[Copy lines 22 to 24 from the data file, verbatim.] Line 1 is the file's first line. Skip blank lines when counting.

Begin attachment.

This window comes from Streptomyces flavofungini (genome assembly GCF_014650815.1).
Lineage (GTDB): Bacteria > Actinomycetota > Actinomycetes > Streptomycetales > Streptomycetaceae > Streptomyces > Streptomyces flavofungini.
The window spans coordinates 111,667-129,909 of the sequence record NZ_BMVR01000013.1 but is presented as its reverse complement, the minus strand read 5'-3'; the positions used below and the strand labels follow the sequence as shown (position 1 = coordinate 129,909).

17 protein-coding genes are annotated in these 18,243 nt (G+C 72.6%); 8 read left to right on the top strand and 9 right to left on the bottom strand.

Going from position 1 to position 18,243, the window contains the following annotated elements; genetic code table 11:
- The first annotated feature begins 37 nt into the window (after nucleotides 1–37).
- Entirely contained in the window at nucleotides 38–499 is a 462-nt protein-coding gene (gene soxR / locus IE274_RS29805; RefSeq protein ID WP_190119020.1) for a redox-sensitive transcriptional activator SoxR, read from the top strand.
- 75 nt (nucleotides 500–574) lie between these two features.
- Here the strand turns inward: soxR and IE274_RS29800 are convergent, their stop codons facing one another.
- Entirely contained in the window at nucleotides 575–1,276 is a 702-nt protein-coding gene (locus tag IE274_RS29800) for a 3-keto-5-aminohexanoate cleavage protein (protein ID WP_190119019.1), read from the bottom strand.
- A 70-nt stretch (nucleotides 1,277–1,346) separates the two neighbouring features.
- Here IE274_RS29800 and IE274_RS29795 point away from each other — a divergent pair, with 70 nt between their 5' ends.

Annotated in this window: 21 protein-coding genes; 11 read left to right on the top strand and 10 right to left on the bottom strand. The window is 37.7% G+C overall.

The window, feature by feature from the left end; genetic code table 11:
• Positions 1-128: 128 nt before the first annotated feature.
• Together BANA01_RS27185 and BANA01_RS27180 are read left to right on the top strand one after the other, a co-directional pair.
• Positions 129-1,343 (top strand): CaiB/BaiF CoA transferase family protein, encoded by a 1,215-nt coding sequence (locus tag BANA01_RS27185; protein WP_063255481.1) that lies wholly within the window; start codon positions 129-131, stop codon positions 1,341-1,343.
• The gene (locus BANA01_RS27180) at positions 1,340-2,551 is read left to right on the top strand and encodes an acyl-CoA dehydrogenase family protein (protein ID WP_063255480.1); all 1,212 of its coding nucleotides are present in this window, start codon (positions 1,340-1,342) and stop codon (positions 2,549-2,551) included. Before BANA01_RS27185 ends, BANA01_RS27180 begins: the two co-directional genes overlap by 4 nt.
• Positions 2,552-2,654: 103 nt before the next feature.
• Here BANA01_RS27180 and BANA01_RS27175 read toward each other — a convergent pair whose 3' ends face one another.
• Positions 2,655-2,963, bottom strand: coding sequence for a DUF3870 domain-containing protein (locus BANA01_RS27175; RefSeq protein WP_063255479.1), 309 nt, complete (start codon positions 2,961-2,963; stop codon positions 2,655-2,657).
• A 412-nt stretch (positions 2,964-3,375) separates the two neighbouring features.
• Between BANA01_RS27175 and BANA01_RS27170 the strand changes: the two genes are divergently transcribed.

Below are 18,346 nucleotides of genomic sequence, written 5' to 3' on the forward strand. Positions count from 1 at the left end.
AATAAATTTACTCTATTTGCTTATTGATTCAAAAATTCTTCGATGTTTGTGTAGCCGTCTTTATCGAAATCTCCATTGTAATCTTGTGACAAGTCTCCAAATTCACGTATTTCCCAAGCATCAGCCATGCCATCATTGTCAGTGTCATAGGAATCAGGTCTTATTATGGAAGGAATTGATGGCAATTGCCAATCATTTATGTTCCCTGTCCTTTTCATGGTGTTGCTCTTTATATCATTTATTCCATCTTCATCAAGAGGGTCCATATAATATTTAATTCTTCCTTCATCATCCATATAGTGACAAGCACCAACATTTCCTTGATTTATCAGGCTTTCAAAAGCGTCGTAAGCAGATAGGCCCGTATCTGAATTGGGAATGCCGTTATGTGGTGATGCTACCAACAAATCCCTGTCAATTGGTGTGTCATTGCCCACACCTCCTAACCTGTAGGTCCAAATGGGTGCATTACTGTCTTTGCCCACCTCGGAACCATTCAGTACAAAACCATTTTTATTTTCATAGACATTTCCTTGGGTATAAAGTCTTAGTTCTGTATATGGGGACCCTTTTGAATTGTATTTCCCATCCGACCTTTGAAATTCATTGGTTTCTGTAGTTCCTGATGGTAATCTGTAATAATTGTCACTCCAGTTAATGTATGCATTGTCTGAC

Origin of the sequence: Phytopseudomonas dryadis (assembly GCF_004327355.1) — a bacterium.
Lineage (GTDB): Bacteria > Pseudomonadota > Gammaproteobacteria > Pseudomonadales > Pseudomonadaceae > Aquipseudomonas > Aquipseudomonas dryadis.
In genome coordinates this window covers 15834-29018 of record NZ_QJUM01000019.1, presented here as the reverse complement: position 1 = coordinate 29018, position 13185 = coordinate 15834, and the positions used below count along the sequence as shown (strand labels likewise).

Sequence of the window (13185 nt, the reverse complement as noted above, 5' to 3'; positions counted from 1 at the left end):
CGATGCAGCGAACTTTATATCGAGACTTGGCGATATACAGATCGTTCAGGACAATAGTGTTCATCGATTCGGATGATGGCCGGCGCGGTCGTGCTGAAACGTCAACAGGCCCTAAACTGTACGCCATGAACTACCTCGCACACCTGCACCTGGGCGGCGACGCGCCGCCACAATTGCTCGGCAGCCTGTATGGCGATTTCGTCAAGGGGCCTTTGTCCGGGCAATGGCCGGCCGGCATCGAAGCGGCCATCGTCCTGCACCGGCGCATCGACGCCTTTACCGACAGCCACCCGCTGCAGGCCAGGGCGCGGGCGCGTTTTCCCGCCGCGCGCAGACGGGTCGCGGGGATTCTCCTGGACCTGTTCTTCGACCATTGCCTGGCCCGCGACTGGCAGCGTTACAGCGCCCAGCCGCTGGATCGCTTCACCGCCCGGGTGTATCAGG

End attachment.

• A 412-nt stretch (positions 2,964-3,375) separates the two neighbouring features.
• Between BANA01_RS27175 and BANA01_RS27170 the strand changes: the two genes are divergently transcribed.

Below are 18,346 nucleotides of genomic sequence, written 5' to 3' on the forward strand. Positions count from 1 at the left end.